When Mayor Kenney signed the bill for Philadelphia’s sugar tax to go into effect on January 1st 2017, an outrage sparked across the city. The sugar tax requires beverage distributors to pay a 1.5 cent per ounce tax on any sweetened drink they make and distribute to companies within the city. This only caused the distributors to pass the tax to the stores, who in response raised their prices to leave customers to be the only ones affected. After the majority of Philadelphians disagreed with the new tax, articles were appearing online and assisted in spreading the mixed feelings about the tax.
Philly Soda Tax: The big list of drinks that are and aren’t taxed (BillyPenn), Philadelphia residents up in arms over soda tax hit (FoxNews), and How Philly passed a tax on sugary drinks (HealthyFoodAmerica) are the titles of only a fraction of the sugar tax articles out there. And after taking a quick look at them, any reader can expect them to have a negative outlook on the tax. The article from BillyPenn suggests there are even more drinks that are taxed than most people think, Fox News infers how the citizens are shocked and protesting around the city, and Healthy Food America lead readers to believe that the article explains how the mayor was actually able to pass the bill.
Anna Orso and Mark Dent, writers for the website BillyPenn, go into extensive detail when explaining the sugar tax. They provide readers with a general understanding of what it is and the wide range of drinks it affects. The article explains that the sugar tax charges a $0.015 per ounce fee to beverage distributors. Obviously they don’t want to pay the tax so they charge the stores extra for the drinks, who then in return charge the customers more. This may not seem like much at a first glance, but if someone were to buy an 18 pack of 12 oz. Gatorade’s it will cost them an extra $3.24 in taxes which will add up fast. The article then goes on to discuss what types of drinks are taxed. It includes any drink which contains a sugar based sweetener. So this list consists of energy drinks, sweetened teas, sports drinks, coffee, soda, etc. Drinks containing an artificial sweetener are also taxed. However there is an exception, if the drink contains more than 50% of fruit/vegetable juice then it does not have to be taxed.
The article on Fox News, written by Brooke Singman, explains what the sugar tax funds and provides arguments from both sides of the tax. In the article it says, “The revenue will be used to fund initiatives for areas in need of improvement like community schools, parks, rec centers, and libraries – and for expanding the city’s pre-K programs.” Despite the good cause the money is going to, many people agreed the funds should be collected some other way, yet nobody had any suggestions. Also David Mccorkle, the CEO of the Pennsylvania Food Merchants Association, claimed that Philadelphians cannot afford the tax which led to his assumption that they would just do their shopping outside of the city leading to a decrease in overall sales within the city. However spokesman Mike Dunn challenges this statement by reminding him how the tax is not a sales tax, so distributors are not required to pass the tax down to shops and sellers, but they choose to do so anyway to prevent a cut in profits. The article then ends with a quote from Mccorkle saying that if sales do decrease due to Philadelphians shopping elsewhere then they will make cuts somewhere to stop Philadelphia’s economy from decreasing.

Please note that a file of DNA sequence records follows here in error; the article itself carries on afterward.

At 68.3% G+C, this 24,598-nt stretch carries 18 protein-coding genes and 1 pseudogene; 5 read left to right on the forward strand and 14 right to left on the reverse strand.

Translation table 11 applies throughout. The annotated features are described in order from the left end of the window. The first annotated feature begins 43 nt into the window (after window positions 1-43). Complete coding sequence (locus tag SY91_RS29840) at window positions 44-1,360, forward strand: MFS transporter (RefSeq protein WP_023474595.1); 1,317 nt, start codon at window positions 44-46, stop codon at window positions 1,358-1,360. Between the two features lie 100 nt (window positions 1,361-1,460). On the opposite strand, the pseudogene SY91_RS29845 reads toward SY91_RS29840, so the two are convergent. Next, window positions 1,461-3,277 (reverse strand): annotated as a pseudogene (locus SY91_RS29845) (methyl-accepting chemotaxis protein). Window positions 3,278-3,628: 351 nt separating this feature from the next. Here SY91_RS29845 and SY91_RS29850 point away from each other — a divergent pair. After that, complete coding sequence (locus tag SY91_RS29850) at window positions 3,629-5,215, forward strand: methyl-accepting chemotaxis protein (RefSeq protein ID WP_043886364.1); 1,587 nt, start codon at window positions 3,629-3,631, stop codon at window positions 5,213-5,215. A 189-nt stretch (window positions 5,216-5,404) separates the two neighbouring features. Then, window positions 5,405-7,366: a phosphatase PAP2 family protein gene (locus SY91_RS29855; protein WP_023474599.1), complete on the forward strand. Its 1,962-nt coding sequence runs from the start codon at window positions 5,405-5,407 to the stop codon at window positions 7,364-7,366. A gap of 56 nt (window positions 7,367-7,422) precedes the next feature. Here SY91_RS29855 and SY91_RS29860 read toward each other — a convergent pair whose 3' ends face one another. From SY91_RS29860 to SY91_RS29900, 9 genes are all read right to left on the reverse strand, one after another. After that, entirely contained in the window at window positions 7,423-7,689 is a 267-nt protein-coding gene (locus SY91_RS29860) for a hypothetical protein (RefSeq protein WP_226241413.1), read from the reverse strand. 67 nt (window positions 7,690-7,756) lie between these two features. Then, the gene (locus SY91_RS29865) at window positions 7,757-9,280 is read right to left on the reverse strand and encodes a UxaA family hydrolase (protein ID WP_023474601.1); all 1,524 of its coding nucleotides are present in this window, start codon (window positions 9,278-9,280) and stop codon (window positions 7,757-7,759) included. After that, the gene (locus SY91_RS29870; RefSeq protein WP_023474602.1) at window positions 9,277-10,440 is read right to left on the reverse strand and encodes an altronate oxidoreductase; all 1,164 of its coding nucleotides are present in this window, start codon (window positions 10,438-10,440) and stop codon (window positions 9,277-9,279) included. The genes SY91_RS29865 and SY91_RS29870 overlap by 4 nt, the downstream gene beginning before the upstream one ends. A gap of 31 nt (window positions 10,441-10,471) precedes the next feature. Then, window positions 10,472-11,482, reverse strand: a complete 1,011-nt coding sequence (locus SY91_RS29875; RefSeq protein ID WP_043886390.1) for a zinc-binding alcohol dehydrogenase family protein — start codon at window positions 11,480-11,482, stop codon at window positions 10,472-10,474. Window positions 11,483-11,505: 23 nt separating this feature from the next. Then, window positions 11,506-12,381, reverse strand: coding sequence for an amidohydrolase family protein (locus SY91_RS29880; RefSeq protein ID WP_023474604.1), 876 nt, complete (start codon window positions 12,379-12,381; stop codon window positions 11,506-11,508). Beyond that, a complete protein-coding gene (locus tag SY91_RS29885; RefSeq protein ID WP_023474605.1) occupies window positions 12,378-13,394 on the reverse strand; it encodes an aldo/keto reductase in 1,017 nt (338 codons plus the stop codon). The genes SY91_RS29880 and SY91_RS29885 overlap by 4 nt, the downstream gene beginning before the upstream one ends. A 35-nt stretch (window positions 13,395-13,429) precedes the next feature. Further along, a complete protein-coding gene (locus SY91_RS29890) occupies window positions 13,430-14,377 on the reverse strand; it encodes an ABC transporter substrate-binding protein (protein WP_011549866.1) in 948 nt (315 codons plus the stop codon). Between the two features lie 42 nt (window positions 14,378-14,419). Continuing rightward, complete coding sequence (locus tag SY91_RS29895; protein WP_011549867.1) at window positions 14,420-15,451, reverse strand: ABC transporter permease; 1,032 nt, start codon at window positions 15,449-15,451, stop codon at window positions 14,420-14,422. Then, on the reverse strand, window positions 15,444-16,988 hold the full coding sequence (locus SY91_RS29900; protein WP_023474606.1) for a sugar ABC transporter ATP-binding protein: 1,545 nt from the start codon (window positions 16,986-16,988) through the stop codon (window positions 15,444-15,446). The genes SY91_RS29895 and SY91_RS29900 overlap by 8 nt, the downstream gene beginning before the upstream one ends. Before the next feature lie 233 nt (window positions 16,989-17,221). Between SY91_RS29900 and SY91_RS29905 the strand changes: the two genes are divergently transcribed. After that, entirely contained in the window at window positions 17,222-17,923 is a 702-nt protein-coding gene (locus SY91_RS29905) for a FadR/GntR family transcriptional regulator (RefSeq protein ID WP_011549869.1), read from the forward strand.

James Krieger, writer for Healthy Food America, goes in-depth when he describes how Mayor Kenney was able to pass the tax. He first explains that in order to pass the tax, Kenney needed to win the votes of city council. Then he says how Mayor Kenney’s timing was perfect. Krieger shared how Kenney suggested the idea of the tax at the end of one of his budget speeches and said it would fund “universal pre-k and other benefits for poor and minority communities”. But what mostly helped him was the fact he was inaugurated in January (when the tax was passed) and still in the “honeymoon phase”. The next thing he says is that Kenney did a good job at framing the tax. Mayor Kenney suggested to other cities to do what he did “Tie the tax to programs that tie to residents and members of City Council”. This was a great idea on his part because if he gained the members of City Council’s interest then he would have a greater chance at receiving their vote to pass the tax. The article then goes on to explain how determined the opposition was towards the tax. It goes on to explain how big soda companies paid lobbyists to try and change council member’s viewpoints on the matter. Kenney even said “We had people at City Hall everyday for meetings with members, stopping people in the halls when they saw them. They were relentless.” This wasn’t even the worse part, apparently the opposition even spent 4.9 million dollars to advertise against the tax and the other side didn’t hold back either, in return they spent 1.4 million dollars on ads that shared the benefits of the tax. Mayor Kenney also took his tax to social media, he used it to try to gain and promote positive feedback for the tax which was successful in the end.
Despite the negative reactions to the tax, all of the articles agree the funds are going to a good cause. They just feel that the tax should not charge Philadelphians an extra $3 for a 12 pack of Propel that already costs $5.99 (Fox News). Or that it shouldn’t worsen Philadelphia’s economy by causing citizens to shop outside the city. I personally believe they should lessen the tax and then look elsewhere to help bring in more money to fund pre-k and poor communities.
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